Wednesday, December 28, 2011

WYHRR? TTAB Reverses 2(d) Refusal of MLOCKER Over "M" Designs for Differentials

Applicant Eaton Corp. applied to register the mark MLOCKER for "land vehicle differential," but the PTO refused registration under section 2(d), finding the mark likely to cause confusion with the two registered marks shown below, for various automotive goods, including "differential carrier assemblies, differentials and parts thereof." If you were an Examining Attorney, Would You Have Refused Registration [WYHRR]? In re Eaton Corp., Serial No. 85030456 (December 8, 2011) [not precedential].

The Board found the involved goods to be identical or closely related. Consequently, it presumed that the goods travel in the same, normal channels of trade to the same, usual purchasers of such goods.

Eaton argued that the purchasers would be sophisticated and knowledgeable about the specifications of the goods. The Board, however, pointed out that even sophisticated purchasers are not immune to source confusion when the goods are identical or related and the marks highly similar. [So much for the sophistication argument! - ed.].

Switching gears, the Board turned to a comparison of the marks. The Examining Attorney contended that they are "legally identical," pointing to third-party registrations and prior registrations owned by Eaton in which LOCKER is disclaimed for similar goods, and to Internet webpages in which LOCKER is used to describe a feature or characteristic of differentials.

As a result, the examining attorney argues “the applicant's addition of the generic term LOCKER is of minor significance when looking at the overall commercial impression. The dominant portion of applicant’s and registrant's marks is the letter M."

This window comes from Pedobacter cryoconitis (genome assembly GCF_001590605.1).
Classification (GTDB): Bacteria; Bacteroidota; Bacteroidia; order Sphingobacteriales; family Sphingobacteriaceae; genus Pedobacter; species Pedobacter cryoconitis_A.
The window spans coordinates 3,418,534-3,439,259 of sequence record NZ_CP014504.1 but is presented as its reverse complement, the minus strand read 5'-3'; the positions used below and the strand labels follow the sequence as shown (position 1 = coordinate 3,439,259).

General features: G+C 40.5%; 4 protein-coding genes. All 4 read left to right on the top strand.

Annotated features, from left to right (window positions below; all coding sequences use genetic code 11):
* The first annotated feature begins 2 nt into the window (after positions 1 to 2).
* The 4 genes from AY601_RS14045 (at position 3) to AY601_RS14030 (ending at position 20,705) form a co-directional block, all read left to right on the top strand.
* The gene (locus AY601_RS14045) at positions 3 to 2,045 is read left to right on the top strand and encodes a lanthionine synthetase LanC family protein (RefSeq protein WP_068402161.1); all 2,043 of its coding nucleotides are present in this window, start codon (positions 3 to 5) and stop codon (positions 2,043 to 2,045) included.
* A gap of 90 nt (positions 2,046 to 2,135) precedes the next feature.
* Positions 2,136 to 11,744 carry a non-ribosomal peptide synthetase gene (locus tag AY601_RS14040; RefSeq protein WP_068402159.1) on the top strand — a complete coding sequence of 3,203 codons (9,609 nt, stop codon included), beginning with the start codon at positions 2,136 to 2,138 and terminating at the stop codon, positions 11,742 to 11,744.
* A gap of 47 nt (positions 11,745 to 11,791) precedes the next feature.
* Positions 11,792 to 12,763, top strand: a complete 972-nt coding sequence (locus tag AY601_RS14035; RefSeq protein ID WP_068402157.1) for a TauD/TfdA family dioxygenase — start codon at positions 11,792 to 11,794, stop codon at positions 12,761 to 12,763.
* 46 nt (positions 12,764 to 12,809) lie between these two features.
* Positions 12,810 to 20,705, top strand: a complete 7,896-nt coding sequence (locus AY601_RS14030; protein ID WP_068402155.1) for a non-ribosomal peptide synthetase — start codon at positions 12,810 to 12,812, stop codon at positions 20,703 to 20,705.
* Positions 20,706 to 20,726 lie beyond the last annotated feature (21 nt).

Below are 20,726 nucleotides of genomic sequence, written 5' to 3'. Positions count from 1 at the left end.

The Board took a differential view: even assuming that the cited marks comprise a stylized letter M, the involved marks "differ sharply" in appearance and sound. And even if the word LOCKER is a weak formative for these goods, it still contributes to the visual and aural impression created by Eaton's mark.

Moreover, the cited marks are stylized letter marks, which "partake of both visual and oral indicia." These marks are "in the gray region between pure design marks which cannot be vocalized and work marks which are clearly intended to be." In short, in this trademark twilight zone, a stylized letter design "can not be treated simply as a word mark." Here, the stylization in the cited mark is "so high that they are more akin to design marks rather than simply stylized displays of the letter 'M.'"

Considering the marks in their entireties we find that registrant’s marks are so highly stylized that they project the image of design marks and the letter takes on its significance only by reference to registrant’s trade name Mohawk Manufacturing & Supply Co., Inc. *** In contrast, the significance of applicant’s mark is focused on the letters MLOCKER in standard characters, notwithstanding the weakness of LOCKER in relation to the goods. Thus, we find that the marks are not so similar in sound, appearance, connotation or commercial impression, that, merely because such marks share the letter M, confusion as to origin or association is likely.

And so the Board reversed the refusal to register.

TTABlog comment: Well, would you have refused registration?

Text Copyright John L. Welch 2011.


At 9:21 AM, Anonymous Anonymous said...

I probably would have refused registration, but I would not have argued the marks are legally identical. And I might have withdrawn the refusal rather than send a Final.
It is interesting the Judge went though an analysis of several duPont factors and appeared to be balancing them, but abruptly stated the dissilialrity of the marks was determinative.

At 9:52 AM, Anonymous Anonymous said...

Nice to see the board get one right.

At 12:56 PM, Anonymous Anonymous said...

Anonymous No. 1: Why would you probably have issued the refusal, only to withdraw it rather than sending a final (assuming the applicant's response didn't present some compelling evidence)? You either believe the refusal is proper or you don't.

When examining attorneys issue initial refusals just to see how an applicant responds, it's a waste of everyone's time (and money).

At 10:10 PM, Blogger Ron Coleman said...

This post just embodies everything I like about trademark law when it's practiced right, and trademark law blogging when it's done right, too.


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